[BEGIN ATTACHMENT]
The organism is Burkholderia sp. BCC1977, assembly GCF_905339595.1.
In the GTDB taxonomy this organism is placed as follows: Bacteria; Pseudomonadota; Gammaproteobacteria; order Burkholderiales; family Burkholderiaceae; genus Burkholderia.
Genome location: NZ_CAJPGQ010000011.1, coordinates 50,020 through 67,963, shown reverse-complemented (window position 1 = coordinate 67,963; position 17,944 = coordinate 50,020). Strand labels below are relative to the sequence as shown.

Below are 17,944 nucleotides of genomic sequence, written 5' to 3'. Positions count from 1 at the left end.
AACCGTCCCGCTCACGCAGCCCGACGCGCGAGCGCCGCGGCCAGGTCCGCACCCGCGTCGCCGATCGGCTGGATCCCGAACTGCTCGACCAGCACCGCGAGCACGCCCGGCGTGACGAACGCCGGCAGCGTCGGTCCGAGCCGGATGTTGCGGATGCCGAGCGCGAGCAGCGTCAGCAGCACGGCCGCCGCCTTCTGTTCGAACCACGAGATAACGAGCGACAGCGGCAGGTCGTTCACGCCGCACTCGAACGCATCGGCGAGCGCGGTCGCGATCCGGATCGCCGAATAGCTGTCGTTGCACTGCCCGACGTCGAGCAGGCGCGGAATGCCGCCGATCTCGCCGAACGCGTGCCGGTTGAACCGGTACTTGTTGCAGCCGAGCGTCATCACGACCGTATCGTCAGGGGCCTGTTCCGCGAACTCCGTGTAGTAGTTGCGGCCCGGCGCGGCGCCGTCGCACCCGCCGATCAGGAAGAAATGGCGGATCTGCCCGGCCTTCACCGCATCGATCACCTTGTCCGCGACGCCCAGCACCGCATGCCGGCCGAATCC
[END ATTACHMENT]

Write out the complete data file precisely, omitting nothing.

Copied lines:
The organism is Burkholderia sp. BCC1977, assembly GCF_905339595.1.
In the GTDB taxonomy this organism is placed as follows: Bacteria; Pseudomonadota; Gammaproteobacteria; order Burkholderiales; family Burkholderiaceae; genus Burkholderia.
Genome location: NZ_CAJPGQ010000011.1, coordinates 50,020 through 67,963, shown reverse-complemented (window position 1 = coordinate 67,963; position 17,944 = coordinate 50,020). Strand labels below are relative to the sequence as shown.

Below are 17,944 nucleotides of genomic sequence, written 5' to 3'. Positions count from 1 at the left end.
AACCGTCCCGCTCACGCAGCCCGACGCGCGAGCGCCGCGGCCAGGTCCGCACCCGCGTCGCCGATCGGCTGGATCCCGAACTGCTCGACCAGCACCGCGAGCACGCCCGGCGTGACGAACGCCGGCAGCGTCGGTCCGAGCCGGATGTTGCGGATGCCGAGCGCGAGCAGCGTCAGCAGCACGGCCGCCGCCTTCTGTTCGAACCACGAGATAACGAGCGACAGCGGCAGGTCGTTCACGCCGCACTCGAACGCATCGGCGAGCGCGGTCGCGATCCGGATCGCCGAATAGCTGTCGTTGCACTGCCCGACGTCGAGCAGGCGCGGAATGCCGCCGATCTCGCCGAACGCGTGCCGGTTGAACCGGTACTTGTTGCAGCCGAGCGTCATCACGACCGTATCGTCAGGGGCCTGTTCCGCGAACTCCGTGTAGTAGTTGCGGCCCGGCGCGGCGCCGTCGCACCCGCCGATCAGGAAGAAATGGCGGATCTGCCCGGCCTTCACCGCATCGATCACCTTGTCCGCGACGCCCAGCACCGCATGCCGGCCGAATCC